/media/NetbeansProjects/Webservices/JiraDemo/build/generated-sources/jax-rpc/jiraws/JiraSoapService_deletePermissionScheme_Fault_SOAPSerializer.java:30: ns1_fault_QNAME is already defined in jiraws.JiraSoapService_deletePermissionScheme_Fault_SOAPSerializer
private static final javax.xml.namespace.QName ns1_fault_QNAME = new QName("http://xxxxxxx/rpc/soap/jirasoapservice-v2", "fault");
My temporary workaround: I create the Java application in Eclipse, add the WS there and import the project afterwards into NB. This works, but you loose the extra functions to handle WS in Netbeans. So on the long way, I hope someone can fix the plugin.
JIRA WS in Eclipse
JIRA WS in Eclipse
JIRA WS in Netbeans
I recommend playing with the sample code from below references.
I believe it makes no sense to buy a ~ 900.- SGD (3g, GPS), respectively a 500.- SGD (wifi only) device running Android 2.2 without any chance even to update to 2.3, such as the Galaxy Tab, the same time Galaxy is releasing already the new 3.0 based models. So how to find a cheap device that can compete with the Galaxy Tab ?
After buying one Android 10″ Tablet from DHGate.com without problems I decided to look for a second one, a 7″ device. Certainly not easy to find a good device among the many offers on the trading platform, but I was lucky enough to choose this PC-7006 1Ghz device for 223.- U$ (incl. shipping) from the dealer avatar2012:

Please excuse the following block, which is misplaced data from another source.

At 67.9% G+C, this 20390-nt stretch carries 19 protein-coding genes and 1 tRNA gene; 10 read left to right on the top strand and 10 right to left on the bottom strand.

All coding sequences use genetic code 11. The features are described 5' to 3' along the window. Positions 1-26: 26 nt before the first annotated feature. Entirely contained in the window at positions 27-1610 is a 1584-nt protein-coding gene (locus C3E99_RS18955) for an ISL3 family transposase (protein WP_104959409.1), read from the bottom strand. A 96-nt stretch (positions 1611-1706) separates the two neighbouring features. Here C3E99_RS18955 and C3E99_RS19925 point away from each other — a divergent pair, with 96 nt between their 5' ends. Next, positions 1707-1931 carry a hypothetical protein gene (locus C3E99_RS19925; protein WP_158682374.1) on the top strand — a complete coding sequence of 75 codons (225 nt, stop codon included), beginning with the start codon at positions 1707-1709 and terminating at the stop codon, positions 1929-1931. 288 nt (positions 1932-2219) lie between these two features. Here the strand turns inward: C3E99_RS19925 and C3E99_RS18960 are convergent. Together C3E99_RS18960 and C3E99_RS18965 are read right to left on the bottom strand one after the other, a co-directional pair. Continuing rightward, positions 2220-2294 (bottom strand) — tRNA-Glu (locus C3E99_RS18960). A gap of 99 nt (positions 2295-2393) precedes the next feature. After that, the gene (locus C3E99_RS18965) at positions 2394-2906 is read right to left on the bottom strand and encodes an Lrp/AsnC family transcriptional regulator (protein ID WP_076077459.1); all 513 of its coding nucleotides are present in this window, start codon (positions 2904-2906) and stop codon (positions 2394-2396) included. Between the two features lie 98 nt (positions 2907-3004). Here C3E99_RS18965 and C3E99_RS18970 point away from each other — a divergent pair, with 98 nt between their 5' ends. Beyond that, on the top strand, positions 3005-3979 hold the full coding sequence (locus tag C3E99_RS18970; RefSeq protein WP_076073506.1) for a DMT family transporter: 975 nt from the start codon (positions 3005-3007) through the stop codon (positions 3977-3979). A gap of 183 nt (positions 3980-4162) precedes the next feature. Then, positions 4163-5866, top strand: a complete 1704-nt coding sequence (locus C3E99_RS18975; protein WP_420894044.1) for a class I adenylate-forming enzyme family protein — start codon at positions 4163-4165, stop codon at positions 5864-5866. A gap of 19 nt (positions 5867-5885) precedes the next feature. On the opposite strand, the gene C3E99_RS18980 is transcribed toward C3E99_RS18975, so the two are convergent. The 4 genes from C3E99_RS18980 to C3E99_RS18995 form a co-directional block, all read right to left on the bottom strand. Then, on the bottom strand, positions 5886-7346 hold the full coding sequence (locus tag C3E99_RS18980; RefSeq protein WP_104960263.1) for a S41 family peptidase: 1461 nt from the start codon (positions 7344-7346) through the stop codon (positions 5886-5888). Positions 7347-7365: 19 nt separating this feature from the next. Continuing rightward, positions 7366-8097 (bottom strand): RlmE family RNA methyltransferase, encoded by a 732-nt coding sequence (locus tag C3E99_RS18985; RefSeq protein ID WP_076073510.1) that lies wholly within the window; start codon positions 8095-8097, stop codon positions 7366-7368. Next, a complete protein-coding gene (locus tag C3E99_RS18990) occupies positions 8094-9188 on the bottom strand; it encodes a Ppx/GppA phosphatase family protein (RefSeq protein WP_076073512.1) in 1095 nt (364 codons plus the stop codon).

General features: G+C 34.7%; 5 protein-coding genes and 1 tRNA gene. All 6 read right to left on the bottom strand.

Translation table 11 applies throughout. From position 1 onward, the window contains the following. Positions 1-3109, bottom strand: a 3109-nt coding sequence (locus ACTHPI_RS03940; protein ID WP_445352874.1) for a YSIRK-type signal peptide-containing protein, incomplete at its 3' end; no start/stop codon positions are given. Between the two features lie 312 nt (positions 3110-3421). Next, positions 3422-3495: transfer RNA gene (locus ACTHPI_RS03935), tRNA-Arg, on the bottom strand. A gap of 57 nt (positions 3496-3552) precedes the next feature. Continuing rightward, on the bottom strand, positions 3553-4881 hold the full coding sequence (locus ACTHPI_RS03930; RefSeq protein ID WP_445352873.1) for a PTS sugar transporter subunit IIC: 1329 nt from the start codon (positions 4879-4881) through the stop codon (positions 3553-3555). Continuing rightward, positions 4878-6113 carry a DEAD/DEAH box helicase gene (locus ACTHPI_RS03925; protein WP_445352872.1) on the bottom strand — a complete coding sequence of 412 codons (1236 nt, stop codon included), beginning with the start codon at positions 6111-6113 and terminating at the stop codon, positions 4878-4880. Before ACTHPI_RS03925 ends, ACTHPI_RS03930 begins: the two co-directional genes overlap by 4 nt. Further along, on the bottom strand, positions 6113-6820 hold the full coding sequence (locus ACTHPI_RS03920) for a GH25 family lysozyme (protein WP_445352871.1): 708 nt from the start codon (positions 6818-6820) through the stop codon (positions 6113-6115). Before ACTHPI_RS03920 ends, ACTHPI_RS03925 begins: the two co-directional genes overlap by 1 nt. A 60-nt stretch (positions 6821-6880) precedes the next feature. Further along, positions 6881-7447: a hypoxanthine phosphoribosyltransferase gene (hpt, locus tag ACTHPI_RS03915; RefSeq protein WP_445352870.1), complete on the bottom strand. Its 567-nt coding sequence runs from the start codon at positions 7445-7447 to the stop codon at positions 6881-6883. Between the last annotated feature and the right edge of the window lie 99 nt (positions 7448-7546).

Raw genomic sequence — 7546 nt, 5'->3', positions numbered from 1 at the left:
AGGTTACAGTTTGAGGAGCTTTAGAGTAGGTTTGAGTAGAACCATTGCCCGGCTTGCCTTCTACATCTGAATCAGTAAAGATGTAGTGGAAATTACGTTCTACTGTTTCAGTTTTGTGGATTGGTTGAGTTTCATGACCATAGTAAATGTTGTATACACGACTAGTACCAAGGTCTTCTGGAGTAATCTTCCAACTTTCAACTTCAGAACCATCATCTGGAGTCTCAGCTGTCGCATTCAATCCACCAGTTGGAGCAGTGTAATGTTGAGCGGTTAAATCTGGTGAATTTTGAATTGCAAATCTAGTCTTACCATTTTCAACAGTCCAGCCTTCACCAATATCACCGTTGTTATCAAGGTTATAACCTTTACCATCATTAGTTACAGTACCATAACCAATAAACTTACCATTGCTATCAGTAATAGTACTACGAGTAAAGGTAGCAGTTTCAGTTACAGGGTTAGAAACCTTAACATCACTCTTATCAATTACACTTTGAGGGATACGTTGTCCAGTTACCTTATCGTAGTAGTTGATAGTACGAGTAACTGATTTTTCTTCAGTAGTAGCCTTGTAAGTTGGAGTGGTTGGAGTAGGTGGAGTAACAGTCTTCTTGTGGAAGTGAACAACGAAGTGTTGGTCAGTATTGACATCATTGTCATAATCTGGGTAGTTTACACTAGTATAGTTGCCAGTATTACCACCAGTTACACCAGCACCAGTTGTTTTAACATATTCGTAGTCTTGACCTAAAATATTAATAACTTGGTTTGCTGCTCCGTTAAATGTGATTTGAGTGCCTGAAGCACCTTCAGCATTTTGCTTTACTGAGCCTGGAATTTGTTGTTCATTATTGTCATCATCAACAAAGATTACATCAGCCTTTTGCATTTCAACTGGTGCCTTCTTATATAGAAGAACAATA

I am evaluating a few RIA options to create front-ends that go beyond swing applications and can live outside a browser, but still being cross-platform. I focused on JavaFX for a while, but the agenda by Oracle was changed and they abandoned they JavaFX scripting and working on a new roadmap (more info here). Though it looks promising, we need to wait until 2011 to see the release 2.0.
Looking at alternatives I only see Flash/Flex/Air (all by Adobe), with Flex as a product that can be “enterprise’d”, means run with a JEE backend. Unfortunately Adobe forgot to keep Linux users on board with their latest version, Flashbuilder 4. The commercial product only runs on Mac and Windows, forcing the Linux community to connect the free SDK to another IDE or rather implementing their own plugin. To quote Adobe
Adobe will no longer be investing in the development of a version of Adobe® Flex® Builder™ or
Adobe Flash® Builder™ that runs on Linux operating systems.